Michael Carberry is keen to make a lasting impression in Bangladesh in the absence of England captain Andrew Strauss.
Carberry admits his call-up to the Test squad was overshadowed by the absence of Strauss, but is desperate to put on a performance to erase that.
It is unlikely Carberry would have got the nod had Strauss made himself available for the tour, but the Hampshire batsman is trying not to devote too much thought to the circumstances around his selection.
Carberry will play in a three-day warm-up against Bangladesh A starting on Sunday, and he is desperate to make an impact.
"Straussy's got something like 5,500 Test runs and 17 centuries so, yes, those are pretty big shoes to fill," said Carberry.
"But he is not here, he's having a break. I'm just trying to focus on what I need to do and not to get caught up in the hype around whether I should be here or not.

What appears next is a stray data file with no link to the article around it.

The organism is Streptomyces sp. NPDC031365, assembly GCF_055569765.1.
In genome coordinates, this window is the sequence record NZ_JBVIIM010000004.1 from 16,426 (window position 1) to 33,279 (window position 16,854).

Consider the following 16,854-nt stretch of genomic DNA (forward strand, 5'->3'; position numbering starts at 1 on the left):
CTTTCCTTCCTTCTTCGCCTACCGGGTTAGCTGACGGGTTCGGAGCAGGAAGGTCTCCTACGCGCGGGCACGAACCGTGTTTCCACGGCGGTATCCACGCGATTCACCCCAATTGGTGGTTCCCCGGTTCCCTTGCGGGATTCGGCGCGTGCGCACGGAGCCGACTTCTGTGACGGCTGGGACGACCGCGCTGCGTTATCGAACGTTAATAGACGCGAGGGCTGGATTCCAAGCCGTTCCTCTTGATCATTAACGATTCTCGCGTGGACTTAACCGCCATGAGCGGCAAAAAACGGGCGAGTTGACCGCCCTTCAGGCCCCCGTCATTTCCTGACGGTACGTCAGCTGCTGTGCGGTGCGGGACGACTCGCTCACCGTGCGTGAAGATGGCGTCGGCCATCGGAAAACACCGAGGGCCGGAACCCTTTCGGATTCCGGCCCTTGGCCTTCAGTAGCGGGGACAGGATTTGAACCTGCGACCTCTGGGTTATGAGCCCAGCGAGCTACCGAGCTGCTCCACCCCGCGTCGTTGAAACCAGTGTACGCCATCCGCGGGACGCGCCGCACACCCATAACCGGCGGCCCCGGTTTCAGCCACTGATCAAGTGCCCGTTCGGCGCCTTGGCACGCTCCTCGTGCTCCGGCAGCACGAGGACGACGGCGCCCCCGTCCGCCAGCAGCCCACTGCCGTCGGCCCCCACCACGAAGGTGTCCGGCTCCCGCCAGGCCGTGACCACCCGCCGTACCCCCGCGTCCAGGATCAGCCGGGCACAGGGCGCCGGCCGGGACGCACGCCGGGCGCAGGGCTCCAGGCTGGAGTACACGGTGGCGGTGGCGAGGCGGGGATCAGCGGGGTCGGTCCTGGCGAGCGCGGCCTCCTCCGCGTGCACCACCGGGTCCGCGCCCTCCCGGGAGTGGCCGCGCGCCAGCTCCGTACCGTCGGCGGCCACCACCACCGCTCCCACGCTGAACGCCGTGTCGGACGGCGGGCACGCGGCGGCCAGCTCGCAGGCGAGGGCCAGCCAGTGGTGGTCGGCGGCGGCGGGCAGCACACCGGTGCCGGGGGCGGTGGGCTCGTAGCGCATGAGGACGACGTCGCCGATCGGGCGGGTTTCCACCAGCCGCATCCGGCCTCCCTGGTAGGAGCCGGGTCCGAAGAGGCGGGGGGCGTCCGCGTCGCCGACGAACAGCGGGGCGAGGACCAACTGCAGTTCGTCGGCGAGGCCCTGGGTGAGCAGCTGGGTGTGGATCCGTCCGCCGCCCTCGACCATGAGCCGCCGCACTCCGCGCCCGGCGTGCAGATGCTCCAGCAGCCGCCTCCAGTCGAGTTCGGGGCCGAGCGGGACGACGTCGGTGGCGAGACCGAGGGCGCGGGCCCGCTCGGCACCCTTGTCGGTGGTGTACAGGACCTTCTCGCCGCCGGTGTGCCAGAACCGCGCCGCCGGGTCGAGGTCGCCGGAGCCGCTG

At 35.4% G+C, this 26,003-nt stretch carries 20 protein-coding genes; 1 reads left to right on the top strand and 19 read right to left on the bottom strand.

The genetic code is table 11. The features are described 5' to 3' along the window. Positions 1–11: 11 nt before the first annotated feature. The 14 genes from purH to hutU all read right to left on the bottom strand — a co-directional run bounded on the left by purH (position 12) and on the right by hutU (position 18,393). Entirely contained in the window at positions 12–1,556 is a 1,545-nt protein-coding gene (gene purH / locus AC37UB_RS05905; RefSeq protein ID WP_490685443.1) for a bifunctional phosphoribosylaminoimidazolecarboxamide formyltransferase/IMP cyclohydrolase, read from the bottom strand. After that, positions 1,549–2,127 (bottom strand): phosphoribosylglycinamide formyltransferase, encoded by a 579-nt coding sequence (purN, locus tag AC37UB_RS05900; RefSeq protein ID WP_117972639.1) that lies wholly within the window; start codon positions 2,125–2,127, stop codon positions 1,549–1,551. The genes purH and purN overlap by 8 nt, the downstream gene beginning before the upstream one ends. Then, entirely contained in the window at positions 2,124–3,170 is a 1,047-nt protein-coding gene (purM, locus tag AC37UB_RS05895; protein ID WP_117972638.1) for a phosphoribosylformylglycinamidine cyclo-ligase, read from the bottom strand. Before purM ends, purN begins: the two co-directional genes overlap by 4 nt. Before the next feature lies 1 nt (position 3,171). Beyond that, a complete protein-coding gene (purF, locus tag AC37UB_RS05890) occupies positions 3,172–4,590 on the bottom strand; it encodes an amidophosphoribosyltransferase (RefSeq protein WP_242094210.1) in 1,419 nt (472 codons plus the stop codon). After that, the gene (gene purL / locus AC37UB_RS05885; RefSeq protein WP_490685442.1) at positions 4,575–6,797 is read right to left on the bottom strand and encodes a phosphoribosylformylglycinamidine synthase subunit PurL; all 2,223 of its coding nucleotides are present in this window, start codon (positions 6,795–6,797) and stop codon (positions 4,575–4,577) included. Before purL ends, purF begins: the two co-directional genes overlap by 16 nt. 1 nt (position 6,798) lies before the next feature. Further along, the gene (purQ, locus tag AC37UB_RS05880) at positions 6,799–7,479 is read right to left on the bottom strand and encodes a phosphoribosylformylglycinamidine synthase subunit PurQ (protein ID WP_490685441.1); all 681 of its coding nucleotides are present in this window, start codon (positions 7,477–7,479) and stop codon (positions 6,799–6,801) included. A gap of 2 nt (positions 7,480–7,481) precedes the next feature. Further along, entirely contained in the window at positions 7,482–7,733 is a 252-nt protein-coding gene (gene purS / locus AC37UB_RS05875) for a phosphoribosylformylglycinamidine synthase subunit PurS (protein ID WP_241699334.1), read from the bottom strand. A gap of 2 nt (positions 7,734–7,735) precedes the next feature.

"I just need to get on with the job in hand which is going out there, building a partnership with Alastair Cook at the top of the order and setting a foundation for the other batsmen."
As one of only two specialist openers in the squad, Carberry has a strong claim to a place in the Test XI, but both Jonathan Trott and Ian Bell are alternatives at the head of the innings should England opt to squeeze all-rounder Luke Wright into the side.
"Sport at the highest level is about being an opportunist when the chances come," he said. "Twelve months ago I wouldn't have pictured myself here.
"The fact that I am means I've now to get make the most of whatever small opportunities I get."
With Strauss returning to lead the side in the summer it as apparent that Bangladesh represents a potentially make-or-break series for the 29-year-old, but he is refusing to feel the pressure.
"Speaking to anyone who has succeeded at this level, they always come back with the same messages about really trying to simplify the game and trying to go in there with an uncluttered mind.
"You have to try and go in and play as you do for your county because that is what has got you there. That's what I'm looking to do.
"It's still the same game - there's a bat and a ball and you've got to go through the same routines. You've just got to be mentally strong and back yourself."